Additional Guides

Before finalizing the design, I looked beyond the product docs and found two more great references. VMware has an Architecting a VMware vRealize Log Insight Solution for VMware Cloud Providers whitepaper from January 2018, which makes it a bit older than Log Insight 8.0 but is still very relevant (reminder: LI jumped from 4.8 to 8.0 to match product numbers with other vRealize Suite products, not because of any major changes to LI). There’s a ton of valuable information in this paper, including some tuning advice for ESXi that I’ll inevitably come back to later, but right now we’re focused on the cluster design aspects.

While it’s not a factor for me, section 3.4.2 (pages 25-27) covers how to use a non-LI system as an intermediate syslog forwarder. Section 4.5 (page 33) has a table showing estimated log retention sizes for a single ESXi node or an 8 node ESXi cluster, which may be helpful in understanding the retention pattern of 3x4TBs in a cluster and whether additional nodes are required just for storage. Section 6.3 (pages 36-38) includes a number of tables of the required firewall ports and directions to build a proper firewall policy. Page 39 reminds us that the Log Insight nodes should probably run on a management cluster that has more nodes than the LI cluster (at least N+1), has HA enabled, and is using local (non-auto deploy) boot. Section 7.3 (page 42) notes that while an LI cluster can only communicate with one vROps Manager, one vROps Manager can communicate with multiple LI clusters – though the Launch in Context only works with a 1:1 mapping. Lots of good but random stuff there to inform the overall plan.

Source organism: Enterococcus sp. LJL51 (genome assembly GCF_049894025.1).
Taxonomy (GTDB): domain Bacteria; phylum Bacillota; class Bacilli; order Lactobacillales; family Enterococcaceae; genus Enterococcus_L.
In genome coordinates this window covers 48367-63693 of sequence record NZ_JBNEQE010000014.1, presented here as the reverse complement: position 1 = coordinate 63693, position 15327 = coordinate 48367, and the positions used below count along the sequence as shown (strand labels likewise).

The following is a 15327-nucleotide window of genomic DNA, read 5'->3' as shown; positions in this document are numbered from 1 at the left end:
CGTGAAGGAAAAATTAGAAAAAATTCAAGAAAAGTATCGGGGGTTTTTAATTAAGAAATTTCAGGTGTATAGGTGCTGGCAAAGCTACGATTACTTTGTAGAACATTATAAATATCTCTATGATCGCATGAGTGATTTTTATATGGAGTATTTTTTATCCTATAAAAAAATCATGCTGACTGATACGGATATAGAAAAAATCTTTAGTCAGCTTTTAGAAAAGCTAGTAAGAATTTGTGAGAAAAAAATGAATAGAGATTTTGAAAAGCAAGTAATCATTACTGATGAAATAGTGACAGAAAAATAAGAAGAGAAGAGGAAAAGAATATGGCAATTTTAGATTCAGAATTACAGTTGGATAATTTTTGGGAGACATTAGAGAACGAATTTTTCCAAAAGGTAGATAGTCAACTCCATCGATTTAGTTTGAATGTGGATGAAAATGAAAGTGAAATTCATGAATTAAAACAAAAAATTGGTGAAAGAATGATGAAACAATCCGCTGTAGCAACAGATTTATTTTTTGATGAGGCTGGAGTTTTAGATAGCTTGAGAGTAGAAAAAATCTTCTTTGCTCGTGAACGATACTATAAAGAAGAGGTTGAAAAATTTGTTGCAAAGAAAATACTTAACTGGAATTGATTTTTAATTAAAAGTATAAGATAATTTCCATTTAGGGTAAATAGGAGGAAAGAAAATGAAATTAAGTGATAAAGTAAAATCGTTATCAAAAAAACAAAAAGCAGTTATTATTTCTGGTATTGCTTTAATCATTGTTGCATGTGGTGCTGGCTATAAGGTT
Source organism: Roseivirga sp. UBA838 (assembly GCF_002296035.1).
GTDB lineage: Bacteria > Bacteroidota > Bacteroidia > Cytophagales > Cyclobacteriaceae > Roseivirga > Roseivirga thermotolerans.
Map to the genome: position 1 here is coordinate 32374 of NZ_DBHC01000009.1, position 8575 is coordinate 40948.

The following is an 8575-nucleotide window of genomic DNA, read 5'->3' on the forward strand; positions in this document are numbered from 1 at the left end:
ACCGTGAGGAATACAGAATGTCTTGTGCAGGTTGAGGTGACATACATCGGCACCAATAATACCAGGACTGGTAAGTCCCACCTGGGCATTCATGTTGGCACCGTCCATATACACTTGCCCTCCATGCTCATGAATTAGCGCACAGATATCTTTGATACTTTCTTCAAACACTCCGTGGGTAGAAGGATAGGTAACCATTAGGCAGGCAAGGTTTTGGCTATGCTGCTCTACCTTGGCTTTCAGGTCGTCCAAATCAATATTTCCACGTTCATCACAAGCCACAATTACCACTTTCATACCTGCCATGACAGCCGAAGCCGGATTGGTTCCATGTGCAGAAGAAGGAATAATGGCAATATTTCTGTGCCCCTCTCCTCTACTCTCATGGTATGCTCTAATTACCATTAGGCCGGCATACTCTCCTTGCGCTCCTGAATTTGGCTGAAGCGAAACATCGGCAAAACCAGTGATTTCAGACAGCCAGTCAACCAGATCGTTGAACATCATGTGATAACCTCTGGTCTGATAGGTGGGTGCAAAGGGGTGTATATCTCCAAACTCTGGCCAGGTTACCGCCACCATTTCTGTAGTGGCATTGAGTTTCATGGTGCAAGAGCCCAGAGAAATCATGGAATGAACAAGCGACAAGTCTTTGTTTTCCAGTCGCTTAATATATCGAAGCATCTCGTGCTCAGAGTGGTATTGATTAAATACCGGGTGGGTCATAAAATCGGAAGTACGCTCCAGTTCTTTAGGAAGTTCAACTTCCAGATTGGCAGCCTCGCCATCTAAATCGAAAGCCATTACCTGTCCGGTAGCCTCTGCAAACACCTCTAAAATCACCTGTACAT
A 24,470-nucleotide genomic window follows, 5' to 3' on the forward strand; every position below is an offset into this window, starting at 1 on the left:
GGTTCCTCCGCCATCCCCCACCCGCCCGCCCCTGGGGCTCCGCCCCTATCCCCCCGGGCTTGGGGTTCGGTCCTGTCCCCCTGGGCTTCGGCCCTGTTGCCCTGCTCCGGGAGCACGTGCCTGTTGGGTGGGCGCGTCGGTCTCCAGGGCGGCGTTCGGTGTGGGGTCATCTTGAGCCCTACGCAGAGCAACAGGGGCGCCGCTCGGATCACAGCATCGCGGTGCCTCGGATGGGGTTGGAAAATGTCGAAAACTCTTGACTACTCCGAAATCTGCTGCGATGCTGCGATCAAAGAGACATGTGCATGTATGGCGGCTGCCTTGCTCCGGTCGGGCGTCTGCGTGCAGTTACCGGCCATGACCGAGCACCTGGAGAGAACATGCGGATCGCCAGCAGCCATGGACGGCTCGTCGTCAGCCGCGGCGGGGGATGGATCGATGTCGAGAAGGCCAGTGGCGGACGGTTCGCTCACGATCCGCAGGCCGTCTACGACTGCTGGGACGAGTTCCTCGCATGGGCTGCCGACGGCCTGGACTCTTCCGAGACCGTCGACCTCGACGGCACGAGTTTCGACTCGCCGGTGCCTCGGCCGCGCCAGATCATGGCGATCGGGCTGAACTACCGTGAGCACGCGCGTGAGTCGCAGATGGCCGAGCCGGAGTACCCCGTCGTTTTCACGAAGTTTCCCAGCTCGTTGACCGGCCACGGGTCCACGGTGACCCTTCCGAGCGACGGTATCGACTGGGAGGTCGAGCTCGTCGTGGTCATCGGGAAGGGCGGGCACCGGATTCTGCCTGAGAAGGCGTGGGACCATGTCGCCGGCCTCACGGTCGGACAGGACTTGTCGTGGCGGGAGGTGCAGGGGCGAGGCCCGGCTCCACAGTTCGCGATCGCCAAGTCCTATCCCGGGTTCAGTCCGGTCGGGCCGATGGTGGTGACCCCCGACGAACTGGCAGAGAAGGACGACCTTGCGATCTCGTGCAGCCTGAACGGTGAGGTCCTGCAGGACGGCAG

Section 10, starting on page 52, examines three scenarios and includes details on the resulting design. Design scenario C (page 54) most closely approximates my scenario. The London, Paris, and Frankfurt datacenters approximate my A, B, C-1, and C-2 datacenters, and the GNOC cluster approximates my Main cluster. The sizing is a bit more conservative (1 node at datacenters, 3 in the GNOC) but otherwise pretty close to what I came up with. Score 1 for me!